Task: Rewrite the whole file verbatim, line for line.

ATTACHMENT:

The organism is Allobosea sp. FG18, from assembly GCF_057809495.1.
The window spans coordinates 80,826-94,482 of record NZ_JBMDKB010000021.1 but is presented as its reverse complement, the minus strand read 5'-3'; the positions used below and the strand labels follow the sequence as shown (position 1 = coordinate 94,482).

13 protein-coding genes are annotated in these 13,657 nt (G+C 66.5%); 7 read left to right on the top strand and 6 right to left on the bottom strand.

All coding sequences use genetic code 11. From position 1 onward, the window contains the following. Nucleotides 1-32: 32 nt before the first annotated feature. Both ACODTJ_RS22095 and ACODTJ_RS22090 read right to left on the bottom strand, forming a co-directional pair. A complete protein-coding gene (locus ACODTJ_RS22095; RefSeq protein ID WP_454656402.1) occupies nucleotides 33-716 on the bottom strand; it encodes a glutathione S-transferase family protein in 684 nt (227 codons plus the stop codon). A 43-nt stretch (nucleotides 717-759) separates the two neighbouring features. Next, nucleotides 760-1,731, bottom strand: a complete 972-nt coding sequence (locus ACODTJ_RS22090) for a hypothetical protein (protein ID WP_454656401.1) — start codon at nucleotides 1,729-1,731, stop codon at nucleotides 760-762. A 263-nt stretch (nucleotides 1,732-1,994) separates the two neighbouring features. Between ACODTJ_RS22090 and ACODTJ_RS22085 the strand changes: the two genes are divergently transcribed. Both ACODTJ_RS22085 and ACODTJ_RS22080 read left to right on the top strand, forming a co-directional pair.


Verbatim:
The organism is Allobosea sp. FG18, from assembly GCF_057809495.1.
The window spans coordinates 80,826-94,482 of record NZ_JBMDKB010000021.1 but is presented as its reverse complement, the minus strand read 5'-3'; the positions used below and the strand labels follow the sequence as shown (position 1 = coordinate 94,482).

13 protein-coding genes are annotated in these 13,657 nt (G+C 66.5%); 7 read left to right on the top strand and 6 right to left on the bottom strand.

All coding sequences use genetic code 11. From position 1 onward, the window contains the following. Nucleotides 1-32: 32 nt before the first annotated feature. Both ACODTJ_RS22095 and ACODTJ_RS22090 read right to left on the bottom strand, forming a co-directional pair. A complete protein-coding gene (locus ACODTJ_RS22095; RefSeq protein ID WP_454656402.1) occupies nucleotides 33-716 on the bottom strand; it encodes a glutathione S-transferase family protein in 684 nt (227 codons plus the stop codon). A 43-nt stretch (nucleotides 717-759) separates the two neighbouring features. Next, nucleotides 760-1,731, bottom strand: a complete 972-nt coding sequence (locus ACODTJ_RS22090) for a hypothetical protein (protein ID WP_454656401.1) — start codon at nucleotides 1,729-1,731, stop codon at nucleotides 760-762. A 263-nt stretch (nucleotides 1,732-1,994) separates the two neighbouring features. Between ACODTJ_RS22090 and ACODTJ_RS22085 the strand changes: the two genes are divergently transcribed. Both ACODTJ_RS22085 and ACODTJ_RS22080 read left to right on the top strand, forming a co-directional pair.